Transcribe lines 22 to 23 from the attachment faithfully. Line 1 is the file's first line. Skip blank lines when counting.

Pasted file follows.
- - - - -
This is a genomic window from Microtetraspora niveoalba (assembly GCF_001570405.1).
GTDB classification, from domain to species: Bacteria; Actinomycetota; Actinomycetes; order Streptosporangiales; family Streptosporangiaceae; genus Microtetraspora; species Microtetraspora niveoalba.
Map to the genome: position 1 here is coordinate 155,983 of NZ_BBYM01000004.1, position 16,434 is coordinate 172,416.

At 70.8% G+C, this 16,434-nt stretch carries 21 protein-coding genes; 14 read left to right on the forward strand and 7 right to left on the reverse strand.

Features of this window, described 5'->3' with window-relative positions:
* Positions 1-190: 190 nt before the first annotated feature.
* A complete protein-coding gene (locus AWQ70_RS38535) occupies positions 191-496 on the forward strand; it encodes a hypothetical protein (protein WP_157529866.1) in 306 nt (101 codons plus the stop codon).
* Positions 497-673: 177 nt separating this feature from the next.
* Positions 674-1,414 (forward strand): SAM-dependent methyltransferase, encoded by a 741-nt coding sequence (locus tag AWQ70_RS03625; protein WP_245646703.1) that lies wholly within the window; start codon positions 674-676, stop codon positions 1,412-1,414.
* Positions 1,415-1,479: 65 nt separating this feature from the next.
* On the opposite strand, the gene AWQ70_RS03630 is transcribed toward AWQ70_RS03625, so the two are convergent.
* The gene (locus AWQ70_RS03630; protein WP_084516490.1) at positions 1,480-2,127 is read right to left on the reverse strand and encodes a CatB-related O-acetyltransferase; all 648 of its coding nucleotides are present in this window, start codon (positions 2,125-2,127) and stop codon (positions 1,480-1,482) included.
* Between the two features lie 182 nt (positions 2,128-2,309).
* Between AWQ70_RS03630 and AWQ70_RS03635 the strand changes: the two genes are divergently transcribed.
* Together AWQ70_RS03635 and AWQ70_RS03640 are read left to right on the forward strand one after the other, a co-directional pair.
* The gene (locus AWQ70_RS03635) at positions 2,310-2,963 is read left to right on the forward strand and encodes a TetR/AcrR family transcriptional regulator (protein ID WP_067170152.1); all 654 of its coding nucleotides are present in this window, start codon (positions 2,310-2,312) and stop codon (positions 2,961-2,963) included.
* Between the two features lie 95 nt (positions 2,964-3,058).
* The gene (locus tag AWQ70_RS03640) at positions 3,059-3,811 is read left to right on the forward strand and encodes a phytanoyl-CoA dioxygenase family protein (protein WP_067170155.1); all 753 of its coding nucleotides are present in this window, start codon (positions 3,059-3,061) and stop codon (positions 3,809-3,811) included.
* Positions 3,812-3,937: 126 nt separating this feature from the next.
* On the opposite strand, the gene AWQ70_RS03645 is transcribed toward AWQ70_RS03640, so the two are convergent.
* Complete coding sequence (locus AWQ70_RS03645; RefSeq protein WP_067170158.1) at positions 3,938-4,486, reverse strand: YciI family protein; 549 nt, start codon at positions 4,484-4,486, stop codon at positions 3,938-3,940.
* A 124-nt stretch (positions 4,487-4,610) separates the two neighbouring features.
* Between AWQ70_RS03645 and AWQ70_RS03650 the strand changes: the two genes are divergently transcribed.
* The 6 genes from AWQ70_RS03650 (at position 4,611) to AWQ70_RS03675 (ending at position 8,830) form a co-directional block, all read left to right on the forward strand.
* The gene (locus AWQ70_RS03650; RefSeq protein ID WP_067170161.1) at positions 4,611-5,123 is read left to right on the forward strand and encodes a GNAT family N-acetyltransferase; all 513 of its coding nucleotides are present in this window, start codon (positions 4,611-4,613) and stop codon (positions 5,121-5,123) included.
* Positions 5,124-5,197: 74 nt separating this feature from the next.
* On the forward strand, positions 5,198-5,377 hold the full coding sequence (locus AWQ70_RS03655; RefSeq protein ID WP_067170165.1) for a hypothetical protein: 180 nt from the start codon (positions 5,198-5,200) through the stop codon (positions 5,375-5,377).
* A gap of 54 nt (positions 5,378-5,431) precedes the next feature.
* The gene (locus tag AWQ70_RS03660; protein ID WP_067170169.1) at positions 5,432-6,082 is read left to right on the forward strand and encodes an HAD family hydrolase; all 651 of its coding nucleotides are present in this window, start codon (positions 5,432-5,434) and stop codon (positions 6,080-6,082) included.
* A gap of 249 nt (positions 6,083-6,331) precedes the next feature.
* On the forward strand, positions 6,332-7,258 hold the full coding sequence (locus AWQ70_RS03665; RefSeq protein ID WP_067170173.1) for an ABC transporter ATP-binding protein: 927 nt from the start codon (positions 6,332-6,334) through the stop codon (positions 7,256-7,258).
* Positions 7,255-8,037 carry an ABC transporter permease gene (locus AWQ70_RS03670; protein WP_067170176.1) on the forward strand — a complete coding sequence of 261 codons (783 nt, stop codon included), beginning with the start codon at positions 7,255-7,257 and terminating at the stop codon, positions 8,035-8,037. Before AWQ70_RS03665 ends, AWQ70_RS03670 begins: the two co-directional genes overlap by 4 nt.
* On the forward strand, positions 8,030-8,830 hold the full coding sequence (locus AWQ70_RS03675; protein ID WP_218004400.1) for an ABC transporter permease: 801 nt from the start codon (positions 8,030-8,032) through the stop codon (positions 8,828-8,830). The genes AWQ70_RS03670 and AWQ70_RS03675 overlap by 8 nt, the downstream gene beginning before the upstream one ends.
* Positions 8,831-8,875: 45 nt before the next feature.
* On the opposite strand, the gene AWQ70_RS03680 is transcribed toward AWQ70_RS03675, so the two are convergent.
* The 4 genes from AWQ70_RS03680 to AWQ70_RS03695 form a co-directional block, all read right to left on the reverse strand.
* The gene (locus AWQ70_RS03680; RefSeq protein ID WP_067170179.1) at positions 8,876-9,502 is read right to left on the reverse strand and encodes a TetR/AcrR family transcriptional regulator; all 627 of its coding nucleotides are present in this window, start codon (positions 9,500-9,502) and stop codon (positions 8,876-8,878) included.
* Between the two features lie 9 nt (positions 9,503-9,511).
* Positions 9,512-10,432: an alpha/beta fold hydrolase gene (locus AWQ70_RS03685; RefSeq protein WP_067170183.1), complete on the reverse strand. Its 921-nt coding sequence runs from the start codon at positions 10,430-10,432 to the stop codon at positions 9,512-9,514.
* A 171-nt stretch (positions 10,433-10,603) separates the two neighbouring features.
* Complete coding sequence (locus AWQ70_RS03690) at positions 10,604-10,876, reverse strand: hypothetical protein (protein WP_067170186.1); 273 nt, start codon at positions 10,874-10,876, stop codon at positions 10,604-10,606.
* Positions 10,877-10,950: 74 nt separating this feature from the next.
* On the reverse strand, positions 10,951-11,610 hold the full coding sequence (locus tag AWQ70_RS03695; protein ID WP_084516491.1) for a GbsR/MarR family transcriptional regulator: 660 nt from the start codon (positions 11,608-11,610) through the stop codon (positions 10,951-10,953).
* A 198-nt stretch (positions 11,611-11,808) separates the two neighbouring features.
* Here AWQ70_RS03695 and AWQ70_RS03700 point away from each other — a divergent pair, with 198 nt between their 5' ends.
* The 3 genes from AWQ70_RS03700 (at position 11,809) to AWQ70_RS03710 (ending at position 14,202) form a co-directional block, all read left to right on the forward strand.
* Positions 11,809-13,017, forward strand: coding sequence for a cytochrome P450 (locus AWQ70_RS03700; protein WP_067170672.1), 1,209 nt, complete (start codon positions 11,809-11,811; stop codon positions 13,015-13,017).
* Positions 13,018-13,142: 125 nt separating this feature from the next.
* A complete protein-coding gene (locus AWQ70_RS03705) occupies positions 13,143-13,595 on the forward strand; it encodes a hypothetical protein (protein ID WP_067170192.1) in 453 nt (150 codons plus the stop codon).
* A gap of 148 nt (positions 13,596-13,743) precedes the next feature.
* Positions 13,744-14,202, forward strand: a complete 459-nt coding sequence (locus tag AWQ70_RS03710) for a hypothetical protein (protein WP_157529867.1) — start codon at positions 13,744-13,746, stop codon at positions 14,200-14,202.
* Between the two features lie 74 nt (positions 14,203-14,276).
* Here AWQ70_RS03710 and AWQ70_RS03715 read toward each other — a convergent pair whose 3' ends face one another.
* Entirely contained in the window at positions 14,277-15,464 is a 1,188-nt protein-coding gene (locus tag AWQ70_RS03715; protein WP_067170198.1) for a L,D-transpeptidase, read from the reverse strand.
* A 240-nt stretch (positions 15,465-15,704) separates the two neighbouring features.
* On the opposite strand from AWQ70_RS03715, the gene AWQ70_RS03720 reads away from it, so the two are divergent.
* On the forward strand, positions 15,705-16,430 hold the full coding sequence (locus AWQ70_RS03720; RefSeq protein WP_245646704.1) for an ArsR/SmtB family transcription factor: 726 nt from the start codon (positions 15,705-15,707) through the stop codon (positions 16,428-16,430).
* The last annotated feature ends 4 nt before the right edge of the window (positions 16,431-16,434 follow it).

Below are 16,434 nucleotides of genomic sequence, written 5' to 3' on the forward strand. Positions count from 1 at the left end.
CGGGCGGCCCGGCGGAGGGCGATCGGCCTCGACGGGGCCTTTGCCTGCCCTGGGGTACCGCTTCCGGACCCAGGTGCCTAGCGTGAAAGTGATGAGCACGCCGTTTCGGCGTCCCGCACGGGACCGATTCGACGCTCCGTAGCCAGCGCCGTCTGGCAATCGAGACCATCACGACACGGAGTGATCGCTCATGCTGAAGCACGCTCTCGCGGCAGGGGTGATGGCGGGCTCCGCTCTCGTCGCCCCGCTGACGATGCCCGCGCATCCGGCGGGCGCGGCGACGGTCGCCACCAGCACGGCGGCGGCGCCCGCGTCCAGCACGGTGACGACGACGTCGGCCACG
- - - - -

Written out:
* A 124-nt stretch (positions 4,487-4,610) separates the two neighbouring features.
* Between AWQ70_RS03645 and AWQ70_RS03650 the strand changes: the two genes are divergently transcribed.